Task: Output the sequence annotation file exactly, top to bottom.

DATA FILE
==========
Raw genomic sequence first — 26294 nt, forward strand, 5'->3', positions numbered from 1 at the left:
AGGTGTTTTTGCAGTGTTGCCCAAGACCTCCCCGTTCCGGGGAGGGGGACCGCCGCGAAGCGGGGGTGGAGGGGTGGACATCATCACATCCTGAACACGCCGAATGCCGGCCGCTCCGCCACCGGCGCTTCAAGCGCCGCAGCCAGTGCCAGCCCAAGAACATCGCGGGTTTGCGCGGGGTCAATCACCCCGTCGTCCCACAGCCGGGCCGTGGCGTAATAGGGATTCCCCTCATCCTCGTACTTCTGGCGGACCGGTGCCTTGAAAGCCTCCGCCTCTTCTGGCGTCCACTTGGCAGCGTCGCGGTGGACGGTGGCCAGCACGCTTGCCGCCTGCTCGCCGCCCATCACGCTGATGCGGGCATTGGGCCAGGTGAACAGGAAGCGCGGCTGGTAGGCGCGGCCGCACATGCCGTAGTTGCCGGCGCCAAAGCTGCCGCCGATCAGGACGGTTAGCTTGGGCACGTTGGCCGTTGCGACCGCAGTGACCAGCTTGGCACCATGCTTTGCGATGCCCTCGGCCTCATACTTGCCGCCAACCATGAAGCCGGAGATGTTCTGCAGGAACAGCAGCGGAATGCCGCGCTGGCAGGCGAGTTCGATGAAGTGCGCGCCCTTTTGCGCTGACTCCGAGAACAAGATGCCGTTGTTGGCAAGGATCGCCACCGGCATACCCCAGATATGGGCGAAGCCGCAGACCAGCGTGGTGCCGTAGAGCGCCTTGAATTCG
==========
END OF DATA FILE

Raw genomic sequence first — 26294 nt, forward strand, 5'->3', positions numbered from 1 at the left:
AGGTGTTTTTGCAGTGTTGCCCAAGACCTCCCCGTTCCGGGGAGGGGGACCGCCGCGAAGCGGGGGTGGAGGGGTGGACATCATCACATCCTGAACACGCCGAATGCCGGCCGCTCCGCCACCGGCGCTTCAAGCGCCGCAGCCAGTGCCAGCCCAAGAACATCGCGGGTTTGCGCGGGGTCAATCACCCCGTCGTCCCACAGCCGGGCCGTGGCGTAATAGGGATTCCCCTCATCCTCGTACTTCTGGCGGACCGGTGCCTTGAAAGCCTCCGCCTCTTCTGGCGTCCACTTGGCAGCGTCGCGGTGGACGGTGGCCAGCACGCTTGCCGCCTGCTCGCCGCCCATCACGCTGATGCGGGCATTGGGCCAGGTGAACAGGAAGCGCGGCTGGTAGGCGCGGCCGCACATGCCGTAGTTGCCGGCGCCAAAGCTGCCGCCGATCAGGACGGTTAGCTTGGGCACGTTGGCCGTTGCGACCGCAGTGACCAGCTTGGCACCATGCTTTGCGATGCCCTCGGCCTCATACTTGCCGCCAACCATGAAGCCGGAGATGTTCTGCAGGAACAGCAGCGGAATGCCGCGCTGGCAGGCGAGTTCGATGAAGTGCGCGCCCTTTTGCGCTGACTCCGAGAACAAGATGCCGTTGTTGGCAAGGATCGCCACCGGCATACCCCAGATATGGGCGAAGCCGCAGACCAGCGTGGTGCCGTAGAGCGCCTTGAATTCG